– Kyle Hagler / Next New York

So which designers got it totally wrong this season? Despite some finally stepping up to the plate, other designers maintained a largely white casting aesthetic. Names like Gucci, Saint Laurent, Carven, and many others came up constantly this season for their regretful omission of more models of color. Scully feels like the issue is “designers are really led by their stylists and casting directors. A lot of these castings directors are French or English and I just think culturally they don’t think about it. Unless they’re called out in force, they wouldn’t if they didn’t have to.”

Scully focuses on monotony being inconceivable in a globalized business like fashion stating, “When you’re a global brand like Gucci and you just totally erase half of the customers out of the cast, I think they think it doesn’t matter. But it does matter and I have plenty of friends that say then ‘I can’t buy it.’” Scully goes on to admonish Saint Laurent and its creative director, Hedi Slimane, saying, “there are so many Black and Asian rock and roll stars so I don’t see why Black or Asian people don’t fit into Hedi Slimane’s world. I don’t understand it. And again these are 2 big global brands that have a lot of people to talk to and even with the amount of Asian shoppers they completely omit them from campaigns. They’re basically saying they don’t exist and in 2015 it’s just ridiculous now. It’s a global world and everyone in the world shops and wants to be part of something.”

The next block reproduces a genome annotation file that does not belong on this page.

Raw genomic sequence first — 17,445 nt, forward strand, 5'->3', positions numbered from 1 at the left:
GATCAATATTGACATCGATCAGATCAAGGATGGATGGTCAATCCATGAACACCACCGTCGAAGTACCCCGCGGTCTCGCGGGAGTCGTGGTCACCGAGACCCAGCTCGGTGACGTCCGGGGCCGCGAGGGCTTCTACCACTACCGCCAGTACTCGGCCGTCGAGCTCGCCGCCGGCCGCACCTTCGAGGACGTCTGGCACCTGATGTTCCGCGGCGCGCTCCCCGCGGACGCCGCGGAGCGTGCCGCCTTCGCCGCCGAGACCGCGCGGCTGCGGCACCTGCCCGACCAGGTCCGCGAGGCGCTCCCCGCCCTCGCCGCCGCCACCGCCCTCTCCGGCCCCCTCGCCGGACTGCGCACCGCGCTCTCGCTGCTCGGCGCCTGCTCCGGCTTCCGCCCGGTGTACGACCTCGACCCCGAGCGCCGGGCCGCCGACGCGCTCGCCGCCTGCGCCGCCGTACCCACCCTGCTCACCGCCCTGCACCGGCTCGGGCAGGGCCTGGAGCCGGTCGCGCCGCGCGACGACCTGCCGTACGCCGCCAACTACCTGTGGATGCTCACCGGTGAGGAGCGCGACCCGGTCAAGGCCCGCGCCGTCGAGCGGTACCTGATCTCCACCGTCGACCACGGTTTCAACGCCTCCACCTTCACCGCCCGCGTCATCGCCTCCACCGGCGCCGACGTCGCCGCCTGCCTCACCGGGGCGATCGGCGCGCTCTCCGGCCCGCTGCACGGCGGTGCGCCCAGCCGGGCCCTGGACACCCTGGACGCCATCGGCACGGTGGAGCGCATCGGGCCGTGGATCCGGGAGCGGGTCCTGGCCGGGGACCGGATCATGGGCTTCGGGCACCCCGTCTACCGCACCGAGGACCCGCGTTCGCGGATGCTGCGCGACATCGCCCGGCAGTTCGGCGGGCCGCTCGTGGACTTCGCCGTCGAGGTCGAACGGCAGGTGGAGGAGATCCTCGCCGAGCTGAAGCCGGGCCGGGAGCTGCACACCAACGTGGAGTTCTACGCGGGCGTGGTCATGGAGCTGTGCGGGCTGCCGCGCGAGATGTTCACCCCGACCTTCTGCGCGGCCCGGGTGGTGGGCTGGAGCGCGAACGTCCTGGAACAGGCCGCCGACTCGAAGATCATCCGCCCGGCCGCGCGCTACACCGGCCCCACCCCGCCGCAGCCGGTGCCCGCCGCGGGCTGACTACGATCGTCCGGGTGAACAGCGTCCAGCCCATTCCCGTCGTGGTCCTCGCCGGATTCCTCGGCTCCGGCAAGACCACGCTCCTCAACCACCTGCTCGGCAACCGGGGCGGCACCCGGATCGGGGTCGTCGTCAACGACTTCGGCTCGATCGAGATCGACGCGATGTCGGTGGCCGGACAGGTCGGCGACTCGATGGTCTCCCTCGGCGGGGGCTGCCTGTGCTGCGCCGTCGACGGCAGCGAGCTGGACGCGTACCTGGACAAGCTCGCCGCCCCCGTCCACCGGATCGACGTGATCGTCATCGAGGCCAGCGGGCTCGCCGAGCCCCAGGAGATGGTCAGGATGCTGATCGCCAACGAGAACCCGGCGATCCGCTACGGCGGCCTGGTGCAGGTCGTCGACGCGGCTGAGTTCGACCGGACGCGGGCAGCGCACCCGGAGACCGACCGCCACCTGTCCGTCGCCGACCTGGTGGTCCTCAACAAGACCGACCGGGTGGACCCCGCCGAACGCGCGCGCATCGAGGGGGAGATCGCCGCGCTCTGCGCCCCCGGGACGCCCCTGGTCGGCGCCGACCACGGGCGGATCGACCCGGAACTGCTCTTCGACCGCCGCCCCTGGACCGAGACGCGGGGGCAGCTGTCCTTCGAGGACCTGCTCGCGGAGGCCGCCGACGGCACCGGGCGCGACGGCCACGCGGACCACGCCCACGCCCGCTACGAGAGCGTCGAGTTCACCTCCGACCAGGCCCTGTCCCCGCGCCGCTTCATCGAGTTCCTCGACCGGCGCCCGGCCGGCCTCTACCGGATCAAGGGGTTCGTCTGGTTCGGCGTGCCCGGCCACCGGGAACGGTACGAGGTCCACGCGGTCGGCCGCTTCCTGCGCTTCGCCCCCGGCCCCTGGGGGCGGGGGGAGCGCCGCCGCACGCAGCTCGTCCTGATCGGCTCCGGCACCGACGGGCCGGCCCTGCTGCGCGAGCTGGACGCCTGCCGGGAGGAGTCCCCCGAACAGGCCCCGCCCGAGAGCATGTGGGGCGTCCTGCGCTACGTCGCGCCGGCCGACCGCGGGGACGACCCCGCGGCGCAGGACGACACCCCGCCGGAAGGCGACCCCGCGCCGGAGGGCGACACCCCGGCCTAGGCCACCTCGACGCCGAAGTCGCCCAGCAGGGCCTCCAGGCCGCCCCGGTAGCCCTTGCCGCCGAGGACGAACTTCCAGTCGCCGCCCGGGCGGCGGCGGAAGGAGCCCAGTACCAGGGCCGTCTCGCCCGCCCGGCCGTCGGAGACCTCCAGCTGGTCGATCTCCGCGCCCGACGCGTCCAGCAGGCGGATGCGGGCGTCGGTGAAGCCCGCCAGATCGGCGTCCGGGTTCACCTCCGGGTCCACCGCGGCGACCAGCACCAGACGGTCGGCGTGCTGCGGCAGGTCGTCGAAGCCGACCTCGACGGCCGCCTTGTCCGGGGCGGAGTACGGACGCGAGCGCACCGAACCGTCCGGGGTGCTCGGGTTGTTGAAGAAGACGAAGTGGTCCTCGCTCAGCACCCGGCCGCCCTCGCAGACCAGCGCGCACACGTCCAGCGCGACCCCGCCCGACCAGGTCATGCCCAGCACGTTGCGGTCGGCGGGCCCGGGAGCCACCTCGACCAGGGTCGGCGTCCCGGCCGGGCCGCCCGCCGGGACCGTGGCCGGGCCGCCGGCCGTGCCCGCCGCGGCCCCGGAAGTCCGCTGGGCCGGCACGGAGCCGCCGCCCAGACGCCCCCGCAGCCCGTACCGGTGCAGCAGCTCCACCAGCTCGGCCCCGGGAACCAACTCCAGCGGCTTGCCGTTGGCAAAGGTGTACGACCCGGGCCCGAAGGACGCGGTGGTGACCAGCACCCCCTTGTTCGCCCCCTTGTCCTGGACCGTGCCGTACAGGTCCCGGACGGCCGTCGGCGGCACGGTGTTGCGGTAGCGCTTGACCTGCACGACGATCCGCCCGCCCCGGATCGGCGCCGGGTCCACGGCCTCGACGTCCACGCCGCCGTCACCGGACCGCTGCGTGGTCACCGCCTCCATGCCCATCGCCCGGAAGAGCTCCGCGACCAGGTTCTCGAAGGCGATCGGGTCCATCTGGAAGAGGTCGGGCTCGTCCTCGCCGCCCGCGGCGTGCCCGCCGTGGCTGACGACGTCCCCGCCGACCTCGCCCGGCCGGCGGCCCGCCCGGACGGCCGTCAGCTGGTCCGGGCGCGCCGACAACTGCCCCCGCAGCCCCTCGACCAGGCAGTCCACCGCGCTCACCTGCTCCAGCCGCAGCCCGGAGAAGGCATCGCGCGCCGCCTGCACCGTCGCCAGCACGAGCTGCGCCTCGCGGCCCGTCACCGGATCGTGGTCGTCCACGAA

“It’s a global world and everyone in the world shops and wants to be part of something.”
James Scully

Bethann echoes James’s sentiment when describing this season as inflexible designers having their “heels in the sand” saying, “I look at Lanvin and I look at a designer who I know used to work for Geoffrey Beane… he’s always been conscious of color and he’s using so few girls of color in such a way that it is really disturbing now. This time, Lanvin had 1 black and Asian girl and this is one guy I know has a clue. It shouldn’t be about white and it shouldn’t be about black. It should be about finding the girls that look beautiful.”

“We all can do better. We all have to make sure that every woman in the world can see themselves in images in an aspirational way.”
– Kyle Hagler / Next New York

So how do we continue? It seems obvious that to make change for the better the industry has to finally come to grips with its problem of repetition. It seems that many brands get caught up in the archaic ideas of yesteryear without thinking, or caring, about their global outreach. Hagler reaffirms that “we all can do better. We all have to make sure that every woman in the world can see themselves in images in an aspirational way… let’s face it, what our business generates people pay attention to. I think we also have to be conscious of the fact that people do look to us to drive their emotional state sometimes and if you’re not represented sometimes people feel like they don’t matter and it should never come across like that.” The problem may be more rooted in the stubborn sentiment of many and lack of taking responsibility for the issues of the business. Shelley states that, “it’s tough because people want to just say ‘Oh it shouldn’t matter. Everything is fine’ but until it’s actually an even playing field somebody has to put the energy into changing it a little bit.”

Here’s to hoping that a little turns into a lot.